Hunt said that News Corp's proposal to spin off Sky News as an independently-listed company should go ahead as a way to allay media plurality concerns about the takeover.
The culture secretary provisionally approved the move on March 3, but asked Ofcom and the Office of Fair Trading (OFT) to examine the proposal, which he said has resulted in a "more robust set of undertakings" being put forward.
The extra measures include a requirement for Sky News board meetings to include an independent director with senior journalism experience to oversee editorial decisions. A monitoring trustee would also be appointed to ensure News Corp complies with the rules of the undertakings in the run-up to the spinoff.
Sky must continue to cross promote Sky News across its channels and the Sky News' articles of association must be approved by the sitting culture secretary.
A further seven-day consultation on the revised undertakings will now run until July 8, enabling any final objections to be submitted.
"I am aware of the huge interest in the proposed merger and am grateful to those who responded to the consultation. I have considered carefully the points raised and, as at all steps in this process, taken advice from the independent regulators," said Hunt.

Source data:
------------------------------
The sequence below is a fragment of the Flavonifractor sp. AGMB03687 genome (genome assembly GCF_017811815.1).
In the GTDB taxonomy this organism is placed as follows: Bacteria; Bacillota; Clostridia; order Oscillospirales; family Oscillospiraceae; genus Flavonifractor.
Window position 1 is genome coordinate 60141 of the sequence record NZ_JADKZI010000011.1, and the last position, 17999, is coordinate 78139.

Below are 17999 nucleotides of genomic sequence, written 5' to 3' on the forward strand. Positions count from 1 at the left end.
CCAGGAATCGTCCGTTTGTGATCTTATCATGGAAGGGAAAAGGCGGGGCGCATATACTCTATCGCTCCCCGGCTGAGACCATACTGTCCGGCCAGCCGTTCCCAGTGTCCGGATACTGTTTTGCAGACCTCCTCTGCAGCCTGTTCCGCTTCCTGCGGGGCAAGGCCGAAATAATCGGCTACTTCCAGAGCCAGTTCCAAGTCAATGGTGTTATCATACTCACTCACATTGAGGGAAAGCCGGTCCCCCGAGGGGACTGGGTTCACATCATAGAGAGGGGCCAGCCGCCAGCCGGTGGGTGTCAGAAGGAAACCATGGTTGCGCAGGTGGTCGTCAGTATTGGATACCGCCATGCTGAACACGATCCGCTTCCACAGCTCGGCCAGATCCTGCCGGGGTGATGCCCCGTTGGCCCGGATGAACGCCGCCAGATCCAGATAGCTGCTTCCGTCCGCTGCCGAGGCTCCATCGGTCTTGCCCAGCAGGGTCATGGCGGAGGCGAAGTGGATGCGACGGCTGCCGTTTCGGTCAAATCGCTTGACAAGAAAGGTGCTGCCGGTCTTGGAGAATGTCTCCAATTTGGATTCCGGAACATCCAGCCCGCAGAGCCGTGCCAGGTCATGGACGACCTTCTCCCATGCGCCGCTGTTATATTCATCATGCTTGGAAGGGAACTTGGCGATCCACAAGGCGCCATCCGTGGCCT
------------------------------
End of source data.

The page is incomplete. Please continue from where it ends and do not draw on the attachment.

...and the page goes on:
"The regulators have confirmed that the proposed undertakings are still sufficient to ensure media plurality. I could have decided to accept the original undertakings but a number of suggestions were made in response to the consultation which could further strengthen the undertakings, particularly around editorial independence, business viability and the articles of association. I am therefore proposing some changes to the undertakings and I will now hold a further public consultation."
More than 40,000 submissions were received by the government in Hunt's consultation on the Sky News plan, backed up by an almost identical number on internet campaigns.
Hunt also met with representatives from Trinity Mirror, the Guardian Media Group, the Telegraph Media Group, Associated News and Media, law firm Slaughter and May and campaign group Avaaz to discuss media plurality concerns about the takeover.
Under the News Corp plan, the loss-making Sky News would be "spun off" as a new publicly-listed company called Newco, with independent funding guaranteed for the next ten years.
News Corp will licence the Sky News brand to the operation for seven years, offering an incentive for the company to pitch for a second funding deal. Murdoch will retain a 39.1% stake in Newco, with the remaining shares held by existing shareholders in Sky.
To ensure editorial independence and integrity for Sky News, the company would have a board made up of independent directors, including an independent chair, as well as a corporate governance and editorial committee.
Hunt's approval for the plan, barring any final hurdles, will trigger a round of frantic price negotiations between News Corp and Sky's independent directors.
On Monday, it was reported that Crispin Odey, one of Sky's biggest investors, claimed that the pay-TV giant is worth £19bn, meaning News Corp would have to pay an eye-watering £11.6bn for the 61% of shares that it does not already own.